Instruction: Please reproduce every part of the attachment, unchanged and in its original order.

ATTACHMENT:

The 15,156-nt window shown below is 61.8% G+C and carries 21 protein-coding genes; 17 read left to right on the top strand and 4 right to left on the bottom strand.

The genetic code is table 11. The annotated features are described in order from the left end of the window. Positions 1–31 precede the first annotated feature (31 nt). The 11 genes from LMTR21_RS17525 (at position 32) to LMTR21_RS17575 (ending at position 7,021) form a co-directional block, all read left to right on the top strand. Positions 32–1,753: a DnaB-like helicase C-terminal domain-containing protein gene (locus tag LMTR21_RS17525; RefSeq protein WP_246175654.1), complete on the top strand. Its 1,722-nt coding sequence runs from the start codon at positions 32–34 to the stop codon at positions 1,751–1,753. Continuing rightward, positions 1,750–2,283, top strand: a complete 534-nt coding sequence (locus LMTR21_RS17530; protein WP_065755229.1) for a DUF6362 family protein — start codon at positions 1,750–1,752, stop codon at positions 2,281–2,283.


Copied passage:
The 15,156-nt window shown below is 61.8% G+C and carries 21 protein-coding genes; 17 read left to right on the top strand and 4 right to left on the bottom strand.

The genetic code is table 11. The annotated features are described in order from the left end of the window. Positions 1–31 precede the first annotated feature (31 nt). The 11 genes from LMTR21_RS17525 (at position 32) to LMTR21_RS17575 (ending at position 7,021) form a co-directional block, all read left to right on the top strand. Positions 32–1,753: a DnaB-like helicase C-terminal domain-containing protein gene (locus tag LMTR21_RS17525; RefSeq protein WP_246175654.1), complete on the top strand. Its 1,722-nt coding sequence runs from the start codon at positions 32–34 to the stop codon at positions 1,751–1,753. Continuing rightward, positions 1,750–2,283, top strand: a complete 534-nt coding sequence (locus LMTR21_RS17530; protein WP_065755229.1) for a DUF6362 family protein — start codon at positions 1,750–1,752, stop codon at positions 2,281–2,283.